The packed columns contain porous support material. 3) The carrier gas carries the vaporised sample into the column. 2) A sample of the volatile mixture is injected into the carrier gas. The columns are stainless steel or glass tubes. The sample is vaporised in the heated injector port. A valve controls the flow rate. 5) Detector – integral detector or link to a mass spectrometer. 4) The coiled column is contained in the thermostatically controlled oven. examples of which are Helium and Neon flows through the system.The Physical Sciences Initiative 2) Injection system – a heated injector port. How does Gas Chromatography Work? 1) A carrier gas. The sample mixture undergoes a series of interactions between the stationary and mobile phases as it is carried through the system by the carrier gas. where the sample is vaporised if necessary. 4) Oven –The coiled column is wholly contained in a thermostatically controlled oven. 3) Column – where the separation occurs. Due to the wide choice of materials available for the stationary and mobile phases. They can be up to 25 m in length and are of narrow bore (2-10 mm). Therefore the column is often wound into a coil. 4 The Physical Sciences Initiative . it is possible to separate molecules that differ only slightly in their physical and chemical properties.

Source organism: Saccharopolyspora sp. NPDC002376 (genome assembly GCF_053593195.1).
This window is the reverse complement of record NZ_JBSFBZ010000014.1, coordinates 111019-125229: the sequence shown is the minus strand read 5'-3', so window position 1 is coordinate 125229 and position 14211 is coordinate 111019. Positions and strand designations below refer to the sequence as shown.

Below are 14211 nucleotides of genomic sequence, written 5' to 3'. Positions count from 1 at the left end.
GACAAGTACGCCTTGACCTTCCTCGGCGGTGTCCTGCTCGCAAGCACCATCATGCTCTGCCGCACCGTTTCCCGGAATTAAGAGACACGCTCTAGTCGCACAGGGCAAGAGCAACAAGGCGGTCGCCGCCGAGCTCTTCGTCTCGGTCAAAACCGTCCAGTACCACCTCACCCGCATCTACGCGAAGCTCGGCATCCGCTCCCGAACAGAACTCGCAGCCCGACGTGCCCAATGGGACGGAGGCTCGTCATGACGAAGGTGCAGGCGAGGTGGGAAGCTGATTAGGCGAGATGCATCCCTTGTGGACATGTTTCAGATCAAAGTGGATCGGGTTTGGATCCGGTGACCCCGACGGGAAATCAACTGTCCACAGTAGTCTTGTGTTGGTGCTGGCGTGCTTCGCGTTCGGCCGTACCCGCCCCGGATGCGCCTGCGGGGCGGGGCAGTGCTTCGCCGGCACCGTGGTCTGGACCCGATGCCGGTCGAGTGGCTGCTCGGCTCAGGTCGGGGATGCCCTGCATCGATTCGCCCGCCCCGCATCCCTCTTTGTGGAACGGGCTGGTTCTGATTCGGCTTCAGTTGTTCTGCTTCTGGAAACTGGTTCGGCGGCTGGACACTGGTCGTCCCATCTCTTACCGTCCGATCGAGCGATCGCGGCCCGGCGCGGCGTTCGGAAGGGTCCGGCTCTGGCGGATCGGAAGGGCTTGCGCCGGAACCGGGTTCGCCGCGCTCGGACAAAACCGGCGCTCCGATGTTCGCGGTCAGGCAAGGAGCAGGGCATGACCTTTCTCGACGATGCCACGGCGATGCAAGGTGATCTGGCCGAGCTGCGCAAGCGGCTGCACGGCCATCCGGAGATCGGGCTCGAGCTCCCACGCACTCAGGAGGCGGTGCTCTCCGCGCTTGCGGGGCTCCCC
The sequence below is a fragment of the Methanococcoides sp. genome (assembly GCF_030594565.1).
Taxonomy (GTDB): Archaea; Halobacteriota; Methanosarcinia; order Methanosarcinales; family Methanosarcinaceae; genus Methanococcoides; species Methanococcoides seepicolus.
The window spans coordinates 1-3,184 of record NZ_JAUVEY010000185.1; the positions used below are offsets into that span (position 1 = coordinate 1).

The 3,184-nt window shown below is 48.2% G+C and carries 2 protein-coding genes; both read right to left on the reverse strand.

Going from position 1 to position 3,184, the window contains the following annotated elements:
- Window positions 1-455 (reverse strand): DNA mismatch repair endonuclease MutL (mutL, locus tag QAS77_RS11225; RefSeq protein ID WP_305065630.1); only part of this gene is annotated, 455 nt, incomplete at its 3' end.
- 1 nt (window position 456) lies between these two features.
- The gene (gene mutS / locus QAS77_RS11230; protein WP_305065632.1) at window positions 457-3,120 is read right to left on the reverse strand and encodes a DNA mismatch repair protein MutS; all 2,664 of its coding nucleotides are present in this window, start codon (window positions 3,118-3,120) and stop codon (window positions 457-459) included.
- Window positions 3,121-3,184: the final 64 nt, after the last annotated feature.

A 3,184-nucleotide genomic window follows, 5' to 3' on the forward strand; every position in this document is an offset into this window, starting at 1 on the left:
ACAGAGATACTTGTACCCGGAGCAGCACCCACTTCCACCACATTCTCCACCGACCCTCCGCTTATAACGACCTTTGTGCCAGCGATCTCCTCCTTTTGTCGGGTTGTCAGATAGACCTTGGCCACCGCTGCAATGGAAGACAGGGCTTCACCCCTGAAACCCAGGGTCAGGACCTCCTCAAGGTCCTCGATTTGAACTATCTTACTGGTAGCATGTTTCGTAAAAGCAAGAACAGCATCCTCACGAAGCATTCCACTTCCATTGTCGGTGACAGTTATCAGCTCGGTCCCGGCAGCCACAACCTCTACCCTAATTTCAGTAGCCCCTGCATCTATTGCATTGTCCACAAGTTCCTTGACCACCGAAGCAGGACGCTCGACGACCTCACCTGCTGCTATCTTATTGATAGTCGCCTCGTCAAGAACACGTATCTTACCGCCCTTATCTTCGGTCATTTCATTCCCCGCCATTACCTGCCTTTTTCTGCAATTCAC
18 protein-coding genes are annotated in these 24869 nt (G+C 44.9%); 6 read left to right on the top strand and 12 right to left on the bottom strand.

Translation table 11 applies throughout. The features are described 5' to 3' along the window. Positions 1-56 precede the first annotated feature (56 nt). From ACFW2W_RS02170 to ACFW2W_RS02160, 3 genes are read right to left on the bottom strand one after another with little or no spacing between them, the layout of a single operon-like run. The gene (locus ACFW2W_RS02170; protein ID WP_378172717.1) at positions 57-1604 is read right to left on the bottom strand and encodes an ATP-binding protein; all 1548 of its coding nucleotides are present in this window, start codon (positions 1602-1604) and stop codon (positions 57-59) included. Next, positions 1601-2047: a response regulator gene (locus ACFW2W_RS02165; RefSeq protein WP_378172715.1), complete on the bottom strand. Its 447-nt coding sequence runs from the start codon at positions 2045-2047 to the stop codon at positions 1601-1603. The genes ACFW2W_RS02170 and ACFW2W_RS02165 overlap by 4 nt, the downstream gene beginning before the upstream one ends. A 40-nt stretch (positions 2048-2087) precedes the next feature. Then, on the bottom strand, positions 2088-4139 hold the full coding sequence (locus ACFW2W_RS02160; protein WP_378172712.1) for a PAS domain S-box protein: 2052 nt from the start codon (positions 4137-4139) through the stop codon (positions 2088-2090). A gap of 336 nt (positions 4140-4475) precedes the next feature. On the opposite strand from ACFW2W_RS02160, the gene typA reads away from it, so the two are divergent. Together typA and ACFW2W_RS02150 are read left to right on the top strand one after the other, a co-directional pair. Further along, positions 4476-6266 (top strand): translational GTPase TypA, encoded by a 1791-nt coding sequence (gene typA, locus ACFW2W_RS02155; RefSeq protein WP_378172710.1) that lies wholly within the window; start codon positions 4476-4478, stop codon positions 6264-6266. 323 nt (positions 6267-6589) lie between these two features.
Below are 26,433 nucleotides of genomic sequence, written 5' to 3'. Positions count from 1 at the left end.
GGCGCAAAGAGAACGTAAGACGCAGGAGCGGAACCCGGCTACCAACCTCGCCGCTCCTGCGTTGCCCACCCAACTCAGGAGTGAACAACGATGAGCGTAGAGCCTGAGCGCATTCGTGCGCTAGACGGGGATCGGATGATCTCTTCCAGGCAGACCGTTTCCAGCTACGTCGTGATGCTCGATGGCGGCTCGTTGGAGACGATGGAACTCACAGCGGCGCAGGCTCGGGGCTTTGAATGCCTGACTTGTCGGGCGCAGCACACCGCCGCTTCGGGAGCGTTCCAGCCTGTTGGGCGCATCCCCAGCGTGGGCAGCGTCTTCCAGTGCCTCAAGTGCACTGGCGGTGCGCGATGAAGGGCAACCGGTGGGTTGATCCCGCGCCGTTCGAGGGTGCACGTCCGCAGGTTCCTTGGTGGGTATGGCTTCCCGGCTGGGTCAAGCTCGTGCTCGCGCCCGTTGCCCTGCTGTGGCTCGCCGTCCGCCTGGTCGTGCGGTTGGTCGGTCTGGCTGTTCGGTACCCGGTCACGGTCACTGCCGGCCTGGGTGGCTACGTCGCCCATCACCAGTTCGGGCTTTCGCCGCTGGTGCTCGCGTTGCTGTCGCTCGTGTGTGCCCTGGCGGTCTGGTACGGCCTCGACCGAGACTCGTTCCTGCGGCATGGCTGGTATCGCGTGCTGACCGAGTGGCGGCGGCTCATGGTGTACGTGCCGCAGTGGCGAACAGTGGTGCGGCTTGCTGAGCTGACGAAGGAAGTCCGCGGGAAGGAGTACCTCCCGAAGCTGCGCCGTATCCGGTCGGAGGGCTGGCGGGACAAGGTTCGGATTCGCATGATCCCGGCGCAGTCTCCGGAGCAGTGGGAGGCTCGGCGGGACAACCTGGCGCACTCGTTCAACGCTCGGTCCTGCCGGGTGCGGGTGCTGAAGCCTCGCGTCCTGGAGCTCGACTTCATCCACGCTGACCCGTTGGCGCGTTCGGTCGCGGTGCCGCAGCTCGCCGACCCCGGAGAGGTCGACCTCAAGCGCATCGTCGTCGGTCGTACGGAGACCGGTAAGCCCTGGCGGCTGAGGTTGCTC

as it emerges from the column.The Physical Sciences Initiative 5) Separated components emerge in the order of increasing interaction with the stationary phase. Alternatively. as the carrier gas leaves the column. Retention time is defined as the time taken for a component to go from injection to detection. Separation is obtained when one compound is sufficiently retarded to prevent overlap with another component of the sample. This varies depending on a) The nature of and the interactions between the solute and the stationary and mobile phases. When a solute emerges with the carrier gas. it does not cool the detector to the same extent. The least retarded component comes through first. which is more commonly used. c) The temperature of the column (shorter retention times are obtained at higher temperatures). In thermal conductivity. samples can be passed from the oven directly into a mass spectrometer. d) The length and diameter of the column. 6) Two types of detector can be used: (1) thermal conductivity detectors which respond to changes in the thermal conductivity of the gas leaving the column and (2) flame ionisation detection (FID). b) The flow rate of the carrier gas. 5 The Physical Sciences Initiative . it cools the detector. where they are analysed.